This Mark is also used on single-ingredient products that have been sourced using “mass balance.” This is possible only for cocoa, sugar, fruit juice and tea. This means that companies purchase 100 percent of the volume of ingredients that they label as Fairtrade, but do not need to keep it separate and may mix it with non-Fairtrade ingredients at some point in the supply chain. The amount sold as Fairtrade must match the amount purchased. This way, the farmers and workers receive the full benefits of selling that amount of product on Fairtrade terms. Read more about mass balance here.
Specific Product Marks
Two products have their own specific Marks, gold and cotton. The FAIRTRADE Gold Mark stands for the fair extraction and trading of all of the gold used in a piece of jewelry, as well as the gold’s physical traceability throughout the supply chain. This certification may also be indicated by a stamp on the final piece of jewelry.
The FAIRTRADE Cotton Mark indicates that a product is made with raw cotton that has been fairly produced and traded, which is directly traceable through all stages of production and separated from non-Fairtrade cotton during processing. A blended fabric can carry this label if 100 percent of the cotton used in the blend is Fairtrade certified.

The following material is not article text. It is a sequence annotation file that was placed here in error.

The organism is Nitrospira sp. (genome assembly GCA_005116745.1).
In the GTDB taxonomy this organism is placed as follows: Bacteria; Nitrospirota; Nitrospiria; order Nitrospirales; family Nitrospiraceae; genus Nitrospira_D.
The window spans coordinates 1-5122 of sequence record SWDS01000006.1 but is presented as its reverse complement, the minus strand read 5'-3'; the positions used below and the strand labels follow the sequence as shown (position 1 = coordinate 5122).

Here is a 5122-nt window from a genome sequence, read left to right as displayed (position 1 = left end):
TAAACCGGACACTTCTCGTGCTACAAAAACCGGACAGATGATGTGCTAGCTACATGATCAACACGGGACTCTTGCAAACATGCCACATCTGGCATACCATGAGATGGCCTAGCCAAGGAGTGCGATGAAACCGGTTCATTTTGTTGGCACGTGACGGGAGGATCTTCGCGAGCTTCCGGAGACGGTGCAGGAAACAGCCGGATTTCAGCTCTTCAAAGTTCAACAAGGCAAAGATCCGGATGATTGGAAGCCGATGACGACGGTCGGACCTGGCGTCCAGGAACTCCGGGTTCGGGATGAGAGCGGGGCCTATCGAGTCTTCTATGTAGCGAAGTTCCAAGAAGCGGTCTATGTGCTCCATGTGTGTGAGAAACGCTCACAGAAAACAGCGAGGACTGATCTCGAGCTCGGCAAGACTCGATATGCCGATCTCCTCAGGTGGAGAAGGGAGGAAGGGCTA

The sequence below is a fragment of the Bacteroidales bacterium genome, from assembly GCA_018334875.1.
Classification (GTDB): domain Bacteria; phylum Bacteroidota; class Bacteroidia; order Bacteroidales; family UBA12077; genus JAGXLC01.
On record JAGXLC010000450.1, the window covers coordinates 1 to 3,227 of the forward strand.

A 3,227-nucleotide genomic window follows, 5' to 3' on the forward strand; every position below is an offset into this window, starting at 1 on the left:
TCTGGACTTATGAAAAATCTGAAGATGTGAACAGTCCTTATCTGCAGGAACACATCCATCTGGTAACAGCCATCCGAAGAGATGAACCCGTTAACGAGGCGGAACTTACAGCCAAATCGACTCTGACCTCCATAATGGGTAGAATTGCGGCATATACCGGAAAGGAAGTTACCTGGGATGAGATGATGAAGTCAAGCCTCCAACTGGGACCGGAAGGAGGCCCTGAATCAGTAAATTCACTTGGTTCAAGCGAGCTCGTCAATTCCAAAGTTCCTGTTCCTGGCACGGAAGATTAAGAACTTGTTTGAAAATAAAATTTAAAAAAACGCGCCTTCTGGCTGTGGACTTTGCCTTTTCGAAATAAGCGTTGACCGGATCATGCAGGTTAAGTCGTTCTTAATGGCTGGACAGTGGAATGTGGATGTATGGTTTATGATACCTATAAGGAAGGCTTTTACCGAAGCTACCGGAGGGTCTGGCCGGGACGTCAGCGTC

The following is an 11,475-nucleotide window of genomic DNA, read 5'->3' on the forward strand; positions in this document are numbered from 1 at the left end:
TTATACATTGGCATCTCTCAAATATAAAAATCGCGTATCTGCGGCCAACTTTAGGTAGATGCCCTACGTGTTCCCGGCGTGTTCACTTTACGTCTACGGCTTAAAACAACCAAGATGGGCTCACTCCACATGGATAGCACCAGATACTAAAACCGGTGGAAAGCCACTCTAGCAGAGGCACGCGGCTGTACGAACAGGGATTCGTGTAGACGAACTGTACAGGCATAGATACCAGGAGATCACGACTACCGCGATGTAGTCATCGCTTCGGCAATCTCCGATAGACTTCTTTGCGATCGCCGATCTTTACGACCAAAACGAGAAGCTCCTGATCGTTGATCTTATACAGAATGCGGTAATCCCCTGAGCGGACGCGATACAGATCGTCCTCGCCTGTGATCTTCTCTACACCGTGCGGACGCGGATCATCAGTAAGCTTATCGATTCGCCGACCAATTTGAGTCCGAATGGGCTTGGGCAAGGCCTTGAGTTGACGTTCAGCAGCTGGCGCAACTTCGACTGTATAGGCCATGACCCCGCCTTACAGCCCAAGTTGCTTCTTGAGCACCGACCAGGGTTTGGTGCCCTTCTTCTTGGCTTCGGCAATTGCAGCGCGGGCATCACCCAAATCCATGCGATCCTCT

There is also a Fairtrade Textile Standard which mandates ethical production of a textile or piece of clothing – you may see a garment with tags that show it is both made from Fairtrade cotton and certified under the Fairtrade Textile Standard.
Fairtrade Sourced Ingredient Mark
These white Marks indicate that the ingredient named on the tab has been sourced as Fairtrade, such as Fairtrade cocoa in a breakfast cereal. (This is different from the black FAIRTRADE Mark, which signifies that all the ingredients that are available as Fairtrade are Fairtrade certified.)
In this sourcing model, the composite product carries these labels to indicate that the ingredient is Fairtrade certified, such as Fairtrade cashews used in a package of mixed nuts, or Fairtrade honey used in a cereal where the rest of the ingredients are not Fairtrade (even if they could be sourced as Fairtrade).